Tag Archives: orthotics

Ask a Professional: Covering Mobility Costs in a Broken System

Time and time again, Help Hope Live clients tell us how difficult it can be to secure life-changing mobility equipment after a catastrophic injury. To get a professional perspective, we spoke to Jeffrey M. Brandt, the founder and CEO of Ability Prosthetics & Orthotics, Inc., and Julie McCulley, a resident prosthetist orthotist. Ability P&O provides artificial limbs and braces to help patients “move freely and actively.”

From left: Marlies Cabell, Jeffrey Brandt, Robin Burton, Taffy Bowman, and Julie McCulley


How can mobility impact your life after an injury or debilitating illness?


Mobility can be key to feeling independent again after injury or illness

Julie: Many times, individuals who have undergone an injury or amputation fear they may be unable to perform the basic movements that will allow them to move independently. A well-designed prosthesis can potentially allow a person to regain FULL independence and, for some people, even participate in activities they have never tried before!

Jeffrey: Devices are important, but that’s just 30% of our jobs. The rest is psychosocial: lending an ear, giving suggestions, and providing support. We offer adaptive sports events, community events, and educational opportunities in addition to physical mobility support. These elements can help individuals to re-connect with their community and begin building their lives back up again.

We aren’t social workers, but being called social workers is a compliment to our team. It’s vital for us to promote community connections and psychological satisfaction.


What’s the best way to support a friend living with an injury?


Show support for someone with an injury by being an informed listener

Jeffrey: First of all, listen. Prioritize communication and getting to know that individual person’s story and what they care about. Do your own research so you can help to connect the individual with compassionate and competent resource providers in his or her community.

Julie: It is important for family members and friends to attend support groups so that they can talk to others who are sharing a similar experience. Getting involved in activities and organizations like the Challenged Athletes Foundation, Adaptive Adventures, or Athletes with Disabilities will allow you to develop a community of peers with valuable insights.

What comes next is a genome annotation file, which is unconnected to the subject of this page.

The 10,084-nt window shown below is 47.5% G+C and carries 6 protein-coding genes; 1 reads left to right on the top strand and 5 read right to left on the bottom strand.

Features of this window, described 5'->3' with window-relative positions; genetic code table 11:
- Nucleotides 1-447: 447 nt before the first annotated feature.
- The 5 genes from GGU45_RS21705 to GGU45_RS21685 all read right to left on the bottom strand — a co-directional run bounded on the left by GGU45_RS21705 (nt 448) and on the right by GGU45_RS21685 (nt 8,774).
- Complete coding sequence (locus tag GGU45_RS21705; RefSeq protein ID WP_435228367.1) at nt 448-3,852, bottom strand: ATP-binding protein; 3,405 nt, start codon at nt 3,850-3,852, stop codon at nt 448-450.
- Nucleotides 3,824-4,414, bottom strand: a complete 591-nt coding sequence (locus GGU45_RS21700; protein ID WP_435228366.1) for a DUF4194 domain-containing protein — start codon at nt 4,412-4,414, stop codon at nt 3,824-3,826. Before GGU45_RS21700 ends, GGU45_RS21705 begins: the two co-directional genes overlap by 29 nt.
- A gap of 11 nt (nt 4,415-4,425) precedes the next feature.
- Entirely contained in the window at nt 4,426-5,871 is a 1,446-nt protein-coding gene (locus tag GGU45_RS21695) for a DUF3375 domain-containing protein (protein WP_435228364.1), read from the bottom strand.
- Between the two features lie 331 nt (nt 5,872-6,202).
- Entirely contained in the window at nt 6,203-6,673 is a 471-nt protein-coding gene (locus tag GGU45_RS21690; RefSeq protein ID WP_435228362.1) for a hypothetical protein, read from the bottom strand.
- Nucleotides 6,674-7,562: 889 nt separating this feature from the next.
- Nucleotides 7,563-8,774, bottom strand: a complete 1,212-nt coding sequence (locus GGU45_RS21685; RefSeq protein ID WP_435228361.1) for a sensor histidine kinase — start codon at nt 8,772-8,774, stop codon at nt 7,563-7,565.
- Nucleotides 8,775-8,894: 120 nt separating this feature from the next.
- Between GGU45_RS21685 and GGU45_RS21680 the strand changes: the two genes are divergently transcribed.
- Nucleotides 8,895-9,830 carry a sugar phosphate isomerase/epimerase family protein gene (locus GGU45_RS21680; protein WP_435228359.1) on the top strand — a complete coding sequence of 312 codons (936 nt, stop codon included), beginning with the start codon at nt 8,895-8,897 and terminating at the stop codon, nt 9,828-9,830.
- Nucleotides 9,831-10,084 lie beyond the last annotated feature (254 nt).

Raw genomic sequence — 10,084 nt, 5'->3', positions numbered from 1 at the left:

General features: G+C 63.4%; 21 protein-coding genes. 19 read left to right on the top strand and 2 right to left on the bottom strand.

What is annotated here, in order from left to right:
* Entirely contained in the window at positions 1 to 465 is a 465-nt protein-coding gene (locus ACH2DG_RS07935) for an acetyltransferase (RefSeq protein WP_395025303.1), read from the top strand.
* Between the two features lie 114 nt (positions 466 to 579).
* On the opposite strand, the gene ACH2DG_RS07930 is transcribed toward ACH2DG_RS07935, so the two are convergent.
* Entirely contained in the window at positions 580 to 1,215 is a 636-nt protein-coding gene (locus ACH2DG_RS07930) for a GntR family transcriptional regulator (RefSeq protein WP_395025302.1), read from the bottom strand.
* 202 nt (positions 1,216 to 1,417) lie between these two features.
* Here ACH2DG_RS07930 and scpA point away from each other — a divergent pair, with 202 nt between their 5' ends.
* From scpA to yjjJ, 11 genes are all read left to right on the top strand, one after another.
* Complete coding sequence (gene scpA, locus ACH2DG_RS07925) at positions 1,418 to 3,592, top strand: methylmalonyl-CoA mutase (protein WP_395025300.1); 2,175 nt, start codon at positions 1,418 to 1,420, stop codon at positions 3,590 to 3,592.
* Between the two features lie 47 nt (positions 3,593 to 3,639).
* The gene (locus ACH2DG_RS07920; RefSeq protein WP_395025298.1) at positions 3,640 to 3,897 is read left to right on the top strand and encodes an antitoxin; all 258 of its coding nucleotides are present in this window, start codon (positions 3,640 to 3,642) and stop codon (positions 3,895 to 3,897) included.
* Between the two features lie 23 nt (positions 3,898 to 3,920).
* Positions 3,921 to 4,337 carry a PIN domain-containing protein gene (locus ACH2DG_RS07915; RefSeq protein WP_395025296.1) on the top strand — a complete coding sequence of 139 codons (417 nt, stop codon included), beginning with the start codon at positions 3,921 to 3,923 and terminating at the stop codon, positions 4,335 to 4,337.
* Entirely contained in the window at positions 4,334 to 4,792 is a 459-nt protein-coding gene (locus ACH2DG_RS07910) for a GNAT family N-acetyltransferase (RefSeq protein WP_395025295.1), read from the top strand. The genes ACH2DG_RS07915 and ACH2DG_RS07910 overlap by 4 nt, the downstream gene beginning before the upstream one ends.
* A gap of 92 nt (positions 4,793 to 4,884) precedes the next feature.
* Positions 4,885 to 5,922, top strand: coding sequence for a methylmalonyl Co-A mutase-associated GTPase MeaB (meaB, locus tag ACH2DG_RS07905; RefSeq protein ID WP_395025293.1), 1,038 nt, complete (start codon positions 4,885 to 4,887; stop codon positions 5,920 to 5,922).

What is a common misconception about life after injury that you have encountered?


Your health needs and abilities may change over time

Jeffrey: Your lifetime needs will change after an injury. Just because someone feels great today doesn’t mean that will still be the case in two years or five years. Sometimes an individual who is doing great with rehabilitation could still need more equipment or additional resources to truly make progress.


Can financial concerns be a barrier to mobility?


Finances can be a barrier to life-enhancing technology

Julie: A prosthetic leg can cost anywhere from $7,000 to $50,000. This cost depends on the level of amputation and the components necessary to allow a person to reach the activity level they are striving to reach.

Jeffrey: From a patient perspective, our insurance system is broken. Insurance companies view many mainstream mobility requirements as luxuries and consequently won’t cover the cost. That may extend to physical therapy at any level, life-changing medical supplies, replacement supplies, or equipment that must be altered as an individual ages or makes mobility progress.

Some insurance plans will only pay for one prosthetic limb within a patient’s lifetime. If you are someone who relies on a prosthetic limb, you may find that you need a new limb every 6 months based on how quickly you progress with rehab or how your body grows and changes naturally over time. Under your plan, the entire cost of those new limbs would be out-of-pocket for you and your family, possibly for a lifetime.

You may need a new limb every 6 months, which could be an out-of-pocket cost

The irony is evident in this example. Say someone with medical insurance needs a $12,000 prosthetic leg. Research has shown that if insurance companies deny coverage for that $12,000 leg, the patient will end up costing the industry $100,000 or more, because that individual is no longer able to work and therefore contribute to the overall economy.

Insurance companies are in the business of not paying out benefits whenever possible. We combat this reality by opening lines of communications to other patient resources, including organizations like Help Hope Live than can help to relieve the financial burden of out-of-pocket mobility costs.


Jeffrey is the founder and CEO of Ability Prosthetics & Orthotics, Inc. Julie, MPO, MS, ATC/L, is a resident prosthetist/orthotist at Ability Prosthetics & Orthotics in Exton, PA.